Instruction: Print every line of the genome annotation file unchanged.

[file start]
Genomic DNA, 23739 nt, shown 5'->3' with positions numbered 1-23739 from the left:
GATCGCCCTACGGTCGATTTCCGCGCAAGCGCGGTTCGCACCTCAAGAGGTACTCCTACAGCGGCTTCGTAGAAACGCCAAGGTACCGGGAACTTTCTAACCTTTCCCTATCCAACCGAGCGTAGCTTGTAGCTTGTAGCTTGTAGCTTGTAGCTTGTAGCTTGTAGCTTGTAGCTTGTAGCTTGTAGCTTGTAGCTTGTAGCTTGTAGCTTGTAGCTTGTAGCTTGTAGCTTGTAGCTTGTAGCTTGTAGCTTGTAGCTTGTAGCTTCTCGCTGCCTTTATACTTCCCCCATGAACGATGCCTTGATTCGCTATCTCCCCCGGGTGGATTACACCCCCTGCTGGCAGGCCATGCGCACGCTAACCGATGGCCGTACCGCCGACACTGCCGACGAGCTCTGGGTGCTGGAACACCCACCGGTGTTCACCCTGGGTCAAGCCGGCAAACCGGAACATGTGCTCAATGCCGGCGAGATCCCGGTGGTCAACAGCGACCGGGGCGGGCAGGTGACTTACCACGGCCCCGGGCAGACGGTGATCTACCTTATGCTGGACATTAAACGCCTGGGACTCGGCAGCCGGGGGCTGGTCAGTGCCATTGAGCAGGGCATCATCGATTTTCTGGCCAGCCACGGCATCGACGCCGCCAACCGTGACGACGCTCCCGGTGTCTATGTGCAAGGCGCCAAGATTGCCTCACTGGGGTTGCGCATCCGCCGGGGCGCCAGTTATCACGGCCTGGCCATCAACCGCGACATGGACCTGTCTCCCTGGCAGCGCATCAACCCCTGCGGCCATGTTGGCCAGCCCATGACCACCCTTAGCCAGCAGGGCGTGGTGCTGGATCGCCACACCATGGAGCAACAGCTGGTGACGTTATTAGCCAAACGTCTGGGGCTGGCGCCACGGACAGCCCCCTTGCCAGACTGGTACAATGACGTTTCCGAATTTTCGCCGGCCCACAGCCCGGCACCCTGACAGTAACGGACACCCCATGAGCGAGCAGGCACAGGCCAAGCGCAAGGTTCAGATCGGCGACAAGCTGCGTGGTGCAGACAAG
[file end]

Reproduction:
Genomic DNA, 23739 nt, shown 5'->3' with positions numbered 1-23739 from the left:
GATCGCCCTACGGTCGATTTCCGCGCAAGCGCGGTTCGCACCTCAAGAGGTACTCCTACAGCGGCTTCGTAGAAACGCCAAGGTACCGGGAACTTTCTAACCTTTCCCTATCCAACCGAGCGTAGCTTGTAGCTTGTAGCTTGTAGCTTGTAGCTTGTAGCTTGTAGCTTGTAGCTTGTAGCTTGTAGCTTGTAGCTTGTAGCTTGTAGCTTGTAGCTTGTAGCTTGTAGCTTGTAGCTTGTAGCTTGTAGCTTGTAGCTTGTAGCTTCTCGCTGCCTTTATACTTCCCCCATGAACGATGCCTTGATTCGCTATCTCCCCCGGGTGGATTACACCCCCTGCTGGCAGGCCATGCGCACGCTAACCGATGGCCGTACCGCCGACACTGCCGACGAGCTCTGGGTGCTGGAACACCCACCGGTGTTCACCCTGGGTCAAGCCGGCAAACCGGAACATGTGCTCAATGCCGGCGAGATCCCGGTGGTCAACAGCGACCGGGGCGGGCAGGTGACTTACCACGGCCCCGGGCAGACGGTGATCTACCTTATGCTGGACATTAAACGCCTGGGACTCGGCAGCCGGGGGCTGGTCAGTGCCATTGAGCAGGGCATCATCGATTTTCTGGCCAGCCACGGCATCGACGCCGCCAACCGTGACGACGCTCCCGGTGTCTATGTGCAAGGCGCCAAGATTGCCTCACTGGGGTTGCGCATCCGCCGGGGCGCCAGTTATCACGGCCTGGCCATCAACCGCGACATGGACCTGTCTCCCTGGCAGCGCATCAACCCCTGCGGCCATGTTGGCCAGCCCATGACCACCCTTAGCCAGCAGGGCGTGGTGCTGGATCGCCACACCATGGAGCAACAGCTGGTGACGTTATTAGCCAAACGTCTGGGGCTGGCGCCACGGACAGCCCCCTTGCCAGACTGGTACAATGACGTTTCCGAATTTTCGCCGGCCCACAGCCCGGCACCCTGACAGTAACGGACACCCCATGAGCGAGCAGGCACAGGCCAAGCGCAAGGTTCAGATCGGCGACAAGCTGCGTGGTGCAGACAAG